Accordingly, it is the principal object of the invention to provide an improved power supply.
Another object of the invention is to provide a power supply in which the auxiliary output is compensated for load current variations.
The present invention overcomes the aforementioned problems and limitations of these prior art devices by providing a very simple and inexpensive means to achieve load compensation of an unregulated auxiliary output, through regulation of the main output voltage, but with the trade off of a slight and generally acceptable degradation of the main output voltage regulation characteristic. This result is achieved in a single regulation power supply of the converter type which has a main regulated output and a secondary unregulated output, series-connected to the main output to provide an auxiliary output voltage by the insertion of a resistor in the regulation loop of the main output, through which resistor flows the load current of the auxiliary output. The value of such resistor bears a preestablished relationship to the internal resistance of the main output voltage generator and the secondary output voltage generator. The regulation loop controls the sum of the voltage at the main output and the voltage drop across such resistor, keeping the sum voltage constant.
The voltage at the main output differs from the regulated voltage by the small amount of voltage drop across the resistor, and good regulation characteristics are maintained.
These and other features of the invention, together with the advantages deriving therefrom, will become apparent from the following description of the invention and from the accompanying drawings, wherein:
FIG. 1 is a circuit diagram of a prior art power supply;
FIG. 2 is a diagram illustrating the relationship between the voltage of the auxiliary output and the load current in the power supply of FIG. 1;
FIG. 3 is an equivalent circuit diagram for the output stages of the power supply of FIG. 1;
FIG. 4 is a circuit diagram of the preferred embodiment of the invention, which is a modified form of the power supply of FIG. 1;
FIG. 5 is an equivalent circuit diagram of the output stages of the power supply of FIG. 4; and
FIG. 6 is a circuit diagram of an alternative embodiment of the invention.
FIG. 1 is a simplified circuit diagram of a power supply of the converter type which has two outputs.
The power supply comprises a transformer TR having a center tapped primary winding 1, a center tapped main secondary winding 2 and a center tapped auxiliary secondary winding 3.
The center tap of primary winding 1 is connected to a +DC terminal. The ends of primary winding 1 are connected to a -DC terminal through respective switches 4 and 5.
The center tap of secondary winding 2 is connected to ground and the ends thereof are connected through respective diodes 7 and 8 and a common inductor 9 to a main output terminal M.
A capacitor 10 is connected between terminal M and ground. The center tap T of secondary winding 3 is connected to main output terminal M.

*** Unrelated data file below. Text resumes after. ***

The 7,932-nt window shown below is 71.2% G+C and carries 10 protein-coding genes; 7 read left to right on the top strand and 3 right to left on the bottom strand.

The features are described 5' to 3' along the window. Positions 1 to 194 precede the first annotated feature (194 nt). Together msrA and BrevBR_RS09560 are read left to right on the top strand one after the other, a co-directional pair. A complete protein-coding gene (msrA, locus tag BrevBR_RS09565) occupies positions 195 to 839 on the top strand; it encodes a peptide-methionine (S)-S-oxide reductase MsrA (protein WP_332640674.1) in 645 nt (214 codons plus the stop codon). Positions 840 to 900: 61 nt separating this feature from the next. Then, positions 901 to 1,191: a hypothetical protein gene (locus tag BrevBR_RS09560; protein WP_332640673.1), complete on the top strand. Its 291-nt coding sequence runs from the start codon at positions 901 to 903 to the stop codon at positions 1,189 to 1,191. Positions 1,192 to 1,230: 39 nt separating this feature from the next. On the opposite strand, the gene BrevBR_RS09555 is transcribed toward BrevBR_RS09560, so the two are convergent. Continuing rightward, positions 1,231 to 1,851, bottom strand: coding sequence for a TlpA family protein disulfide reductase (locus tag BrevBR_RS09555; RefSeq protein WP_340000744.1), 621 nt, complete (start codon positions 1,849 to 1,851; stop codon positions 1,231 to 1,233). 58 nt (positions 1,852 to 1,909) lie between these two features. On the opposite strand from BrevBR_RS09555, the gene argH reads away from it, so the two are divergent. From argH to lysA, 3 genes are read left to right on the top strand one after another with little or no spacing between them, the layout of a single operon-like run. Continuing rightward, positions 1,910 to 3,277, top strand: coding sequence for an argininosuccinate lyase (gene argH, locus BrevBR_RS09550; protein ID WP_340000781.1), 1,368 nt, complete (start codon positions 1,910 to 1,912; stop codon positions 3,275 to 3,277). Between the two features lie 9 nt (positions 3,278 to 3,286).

The ends of secondary winding 3 are connected through respective diodes 11 and 12 and a common inductor 13 to an auxiliary output terminal A.
A capacitor 14 is connected between terminal A and terminal M. An unregulated DC input voltage VI is applied between the input terminals +DC, -DC.
The two switches 4 and 5 are controlled by a pulse width modulator 6 to close alternately, thus allowing an energizing current to flow alternately in each of the half of the primary winding during cycles of controlled duration. The alternating voltage pulses induced in secondary winding 2 are rectified by diodes 7 and 8 and filtered by LC network 9 and 10, to provide a main output voltage V1 between terminal M and ground.
Terminal M is connected to a signal input terminal of an error amplifier 15, which receives a reference voltage level VREF at a reference input. The error amplifier 15 provides an error signal to a control input of pulse width modulator 6, which in turn controls the time closed, time open intervals of switches 4 and 5 so as to maintain V1 very close to the reference voltage VREF and practically constant, irrespective of voltage changes in the input voltage VI or changes in the main load L1 connected to output terminal M.
The alternating voltage pulses induced in secondary winding 3 are rectified by diodes 11 and 12, and filtered by LC network 13 and 14, to provide a secondary output voltage V2 between terminal A and terminal M. An auxiliary voltage VAUX is available between terminal A and ground to supply a second load L2.
The auxiliary voltage VAUX has the following peculiarity. It is the sum of V1, which is a regulated voltage, and V2. Therefore, that portion of VAUX which is represented by V1, is unaffected by voltage changes of VI, nor by changes of loads L1 or L2. Further, that portion of VAUX which is represented by V2 is also unaffected by VI changes, which are compensated for by the regulation loop to the advantage of V2 also.